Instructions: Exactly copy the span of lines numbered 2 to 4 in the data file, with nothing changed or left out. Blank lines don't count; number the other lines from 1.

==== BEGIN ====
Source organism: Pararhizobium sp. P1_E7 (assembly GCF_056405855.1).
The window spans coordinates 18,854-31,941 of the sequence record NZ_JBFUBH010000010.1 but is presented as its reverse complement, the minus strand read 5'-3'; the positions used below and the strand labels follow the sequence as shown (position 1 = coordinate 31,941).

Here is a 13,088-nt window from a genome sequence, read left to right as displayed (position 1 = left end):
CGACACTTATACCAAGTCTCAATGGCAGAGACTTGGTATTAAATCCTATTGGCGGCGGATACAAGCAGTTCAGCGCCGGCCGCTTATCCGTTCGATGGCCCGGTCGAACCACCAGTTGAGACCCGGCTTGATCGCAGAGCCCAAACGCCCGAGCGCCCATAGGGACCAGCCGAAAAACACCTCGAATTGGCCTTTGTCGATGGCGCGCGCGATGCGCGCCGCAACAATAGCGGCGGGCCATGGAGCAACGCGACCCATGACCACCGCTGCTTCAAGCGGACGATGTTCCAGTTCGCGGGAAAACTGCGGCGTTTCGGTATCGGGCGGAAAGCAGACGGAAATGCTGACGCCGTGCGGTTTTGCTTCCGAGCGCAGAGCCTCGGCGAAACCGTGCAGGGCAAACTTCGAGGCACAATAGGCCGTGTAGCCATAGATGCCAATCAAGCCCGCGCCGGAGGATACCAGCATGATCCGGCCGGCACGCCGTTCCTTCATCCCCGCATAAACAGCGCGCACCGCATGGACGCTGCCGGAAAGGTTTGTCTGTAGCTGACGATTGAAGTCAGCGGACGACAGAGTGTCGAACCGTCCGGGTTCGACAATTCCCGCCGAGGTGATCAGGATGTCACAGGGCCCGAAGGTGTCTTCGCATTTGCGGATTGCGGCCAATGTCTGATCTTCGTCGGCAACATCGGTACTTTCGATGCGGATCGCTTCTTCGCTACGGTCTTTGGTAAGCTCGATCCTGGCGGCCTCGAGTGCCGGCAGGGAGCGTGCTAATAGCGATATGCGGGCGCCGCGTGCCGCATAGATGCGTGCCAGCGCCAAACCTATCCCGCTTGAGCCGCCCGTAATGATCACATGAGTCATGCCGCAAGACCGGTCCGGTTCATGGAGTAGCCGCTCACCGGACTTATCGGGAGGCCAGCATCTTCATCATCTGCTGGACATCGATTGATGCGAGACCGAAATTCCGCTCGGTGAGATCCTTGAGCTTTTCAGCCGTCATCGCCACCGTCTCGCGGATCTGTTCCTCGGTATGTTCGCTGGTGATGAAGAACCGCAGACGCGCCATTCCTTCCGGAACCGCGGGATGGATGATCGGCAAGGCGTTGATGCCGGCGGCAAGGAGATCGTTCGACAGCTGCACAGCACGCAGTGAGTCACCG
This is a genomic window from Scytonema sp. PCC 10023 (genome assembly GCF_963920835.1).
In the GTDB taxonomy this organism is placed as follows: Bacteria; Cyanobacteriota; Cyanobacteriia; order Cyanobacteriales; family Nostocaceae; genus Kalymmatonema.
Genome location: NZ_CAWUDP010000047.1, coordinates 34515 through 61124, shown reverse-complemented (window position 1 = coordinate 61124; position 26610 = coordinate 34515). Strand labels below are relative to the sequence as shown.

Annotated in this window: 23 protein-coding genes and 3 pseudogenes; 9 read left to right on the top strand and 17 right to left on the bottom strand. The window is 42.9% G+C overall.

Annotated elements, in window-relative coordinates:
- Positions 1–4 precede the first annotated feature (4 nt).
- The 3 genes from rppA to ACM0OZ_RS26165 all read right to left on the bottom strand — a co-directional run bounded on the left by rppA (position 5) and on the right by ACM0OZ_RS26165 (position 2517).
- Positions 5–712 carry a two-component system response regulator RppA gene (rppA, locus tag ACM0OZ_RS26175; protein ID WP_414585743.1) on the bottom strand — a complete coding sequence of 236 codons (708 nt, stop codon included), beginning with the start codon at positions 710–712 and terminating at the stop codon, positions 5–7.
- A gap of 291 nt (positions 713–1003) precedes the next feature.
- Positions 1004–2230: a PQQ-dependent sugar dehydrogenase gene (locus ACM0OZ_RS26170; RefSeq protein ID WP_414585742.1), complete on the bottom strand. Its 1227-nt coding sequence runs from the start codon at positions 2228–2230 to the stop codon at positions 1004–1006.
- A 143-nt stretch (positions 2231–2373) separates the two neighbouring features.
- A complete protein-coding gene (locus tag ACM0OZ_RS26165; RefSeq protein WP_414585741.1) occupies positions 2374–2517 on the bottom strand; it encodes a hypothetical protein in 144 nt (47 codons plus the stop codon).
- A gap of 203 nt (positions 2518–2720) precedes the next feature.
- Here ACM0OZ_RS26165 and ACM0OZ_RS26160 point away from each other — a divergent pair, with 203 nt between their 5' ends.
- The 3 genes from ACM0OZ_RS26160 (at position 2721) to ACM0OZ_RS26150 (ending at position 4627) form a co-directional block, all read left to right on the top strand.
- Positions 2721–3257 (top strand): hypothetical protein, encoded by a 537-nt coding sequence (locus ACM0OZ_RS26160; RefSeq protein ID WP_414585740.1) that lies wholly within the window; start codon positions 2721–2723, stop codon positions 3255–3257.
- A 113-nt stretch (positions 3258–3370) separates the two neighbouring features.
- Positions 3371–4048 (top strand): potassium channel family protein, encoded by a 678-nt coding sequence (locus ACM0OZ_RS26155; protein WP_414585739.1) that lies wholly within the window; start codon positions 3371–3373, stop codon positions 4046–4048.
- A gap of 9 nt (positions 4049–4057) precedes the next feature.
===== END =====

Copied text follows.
The window spans coordinates 18,854-31,941 of the sequence record NZ_JBFUBH010000010.1 but is presented as its reverse complement, the minus strand read 5'-3'; the positions used below and the strand labels follow the sequence as shown (position 1 = coordinate 31,941).

Here is a 13,088-nt window from a genome sequence, read left to right as displayed (position 1 = left end):
CGACACTTATACCAAGTCTCAATGGCAGAGACTTGGTATTAAATCCTATTGGCGGCGGATACAAGCAGTTCAGCGCCGGCCGCTTATCCGTTCGATGGCCCGGTCGAACCACCAGTTGAGACCCGGCTTGATCGCAGAGCCCAAACGCCCGAGCGCCCATAGGGACCAGCCGAAAAACACCTCGAATTGGCCTTTGTCGATGGCGCGCGCGATGCGCGCCGCAACAATAGCGGCGGGCCATGGAGCAACGCGACCCATGACCACCGCTGCTTCAAGCGGACGATGTTCCAGTTCGCGGGAAAACTGCGGCGTTTCGGTATCGGGCGGAAAGCAGACGGAAATGCTGACGCCGTGCGGTTTTGCTTCCGAGCGCAGAGCCTCGGCGAAACCGTGCAGGGCAAACTTCGAGGCACAATAGGCCGTGTAGCCATAGATGCCAATCAAGCCCGCGCCGGAGGATACCAGCATGATCCGGCCGGCACGCCGTTCCTTCATCCCCGCATAAACAGCGCGCACCGCATGGACGCTGCCGGAAAGGTTTGTCTGTAGCTGACGATTGAAGTCAGCGGACGACAGAGTGTCGAACCGTCCGGGTTCGACAATTCCCGCCGAGGTGATCAGGATGTCACAGGGCCCGAAGGTGTCTTCGCATTTGCGGATTGCGGCCAATGTCTGATCTTCGTCGGCAACATCGGTACTTTCGATGCGGATCGCTTCTTCGCTACGGTCTTTGGTAAGCTCGATCCTGGCGGCCTCGAGTGCCGGCAGGGAGCGTGCTAATAGCGATATGCGGGCGCCGCGTGCCGCATAGATGCGTGCCAGCGCCAAACCTATCCCGCTTGAGCCGCCCGTAATGATCACATGAGTCATGCCGCAAGACCGGTCCGGTTCATGGAGTAGCCGCTCACCGGACTTATCGGGAGGCCAGCATCTTCATCATCTGCTGGACATCGATTGATGCGAGACCGAAATTCCGCTCGGTGAGATCCTTGAGCTTTTCAGCCGTCATCGCCACCGTCTCGCGGATCTGTTCCTCGGTATGTTCGCTGGTGATGAAGAACCGCAGACGCGCCATTCCTTCCGGAACCGCGGGATGGATGATCGGCAAGGCGTTGATGCCGGCGGCAAGGAGATCGTTCGACAGCTGCACAGCACGCAGTGAGTCACCG